TORONTO – Ontario’s science advisors say the province could safely reopen many outdoor recreational facilities even if it extends a stay-at-home order in the coming weeks.
The scientific director of Ontario’s COVID-19 Science Advisory Table says outdoor activities like golf, tennis and beach volleyball are low risk.
Dr. Peter Juni says that in some cases if physical distancing cannot be maintained during the activity, people should wear masks.
Juni says public health officials must address activities linked with the sports – like car-pooling or sharing a locker room – which represents a greater risk of COVID-19 exposure.
Infectious disease specialist Dr. Isaac Bogoch said Tuesday that COVID-19 transmission outdoors is extremely rare but not zero percent.
“We should be encouraging and facilitating outdoor activities. It is safe and good for physical and mental wellbeing.”
#COVID19 transmission outdoors….extremely rare, but not 0%.
We should be encouraging & facilitating outdoor activities…it is safe, and good for physical & mental wellbeing.
A good explanation ???? https://t.co/2hSM6p6foY
— Isaac Bogoch (@BogochIsaac) May 11, 2021
The province imposed a stay-at-home order last month that closed thousands of business and outdoor recreational facilities, except playgrounds.
The science table was among many that criticized the restriction of outdoor activities, saying they will not control COVID-19 and disproportionately harm children and those who don’t have access to their own green space.
Health Minister Christine Elliott said Monday that the province was considering extending the stay-at-home order, which would mean the outdoor facilities would likely remain closed.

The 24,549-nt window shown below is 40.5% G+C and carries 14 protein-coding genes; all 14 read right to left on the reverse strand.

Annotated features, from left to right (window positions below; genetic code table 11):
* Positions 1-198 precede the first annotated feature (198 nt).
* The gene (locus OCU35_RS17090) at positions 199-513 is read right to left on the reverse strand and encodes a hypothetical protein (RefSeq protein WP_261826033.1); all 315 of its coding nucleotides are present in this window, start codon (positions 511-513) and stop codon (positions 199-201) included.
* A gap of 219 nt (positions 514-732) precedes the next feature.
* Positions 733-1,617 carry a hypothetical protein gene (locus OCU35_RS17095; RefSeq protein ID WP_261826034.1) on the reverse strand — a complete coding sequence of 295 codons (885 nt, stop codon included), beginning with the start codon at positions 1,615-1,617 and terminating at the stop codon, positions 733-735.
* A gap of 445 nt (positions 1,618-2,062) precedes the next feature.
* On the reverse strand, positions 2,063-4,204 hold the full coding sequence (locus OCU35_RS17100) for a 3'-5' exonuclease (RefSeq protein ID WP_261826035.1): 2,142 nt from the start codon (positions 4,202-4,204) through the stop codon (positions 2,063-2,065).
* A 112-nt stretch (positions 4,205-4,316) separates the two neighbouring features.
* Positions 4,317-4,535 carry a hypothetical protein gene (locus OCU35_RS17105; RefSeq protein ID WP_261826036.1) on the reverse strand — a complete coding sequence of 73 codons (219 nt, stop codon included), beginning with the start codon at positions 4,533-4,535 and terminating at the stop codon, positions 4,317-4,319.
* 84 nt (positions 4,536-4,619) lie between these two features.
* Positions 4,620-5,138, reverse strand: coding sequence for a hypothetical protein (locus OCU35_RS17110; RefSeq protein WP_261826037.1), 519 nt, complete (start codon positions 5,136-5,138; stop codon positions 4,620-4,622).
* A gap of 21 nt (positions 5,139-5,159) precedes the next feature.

The province’s top doctor said he would like to see “well below 1,000” daily cases before Ontario lifts the stay-at-home order.
Dr. David Williams stressed that while the province is bending the pandemic curve, it has not brought the numbers down far enough.
Ontario reported 2,073 new cases of COVID-19 on Tuesday and 15 additional deaths from the virus.
The case numbers were based on more than 28,100 tests completed since the last daily report.
The province said there are currently 1,782 people hospitalized with COVID-19, including 802 in intensive care units.
Meanwhile, people with at-risk health conditions in Ontario became eligible to book their COVID-19 vaccines on Tuesday. That includes people with dementia, diabetes and sickle cell disease.
Another group of people who cannot work from home including grocery stores, restaurants and transportation workers also became eligible to book a shot.
Starting Thursday, anyone 40 or older will be able to book a shot anywhere in the province.
The government said it has been able to expand eligibility to more age groups because it is expecting to receive millions of COVID-19 vaccine doses in the coming weeks.
Ontario said it expects 65 per cent of adults to have their first dose of a COVID-19 vaccine by the end of May.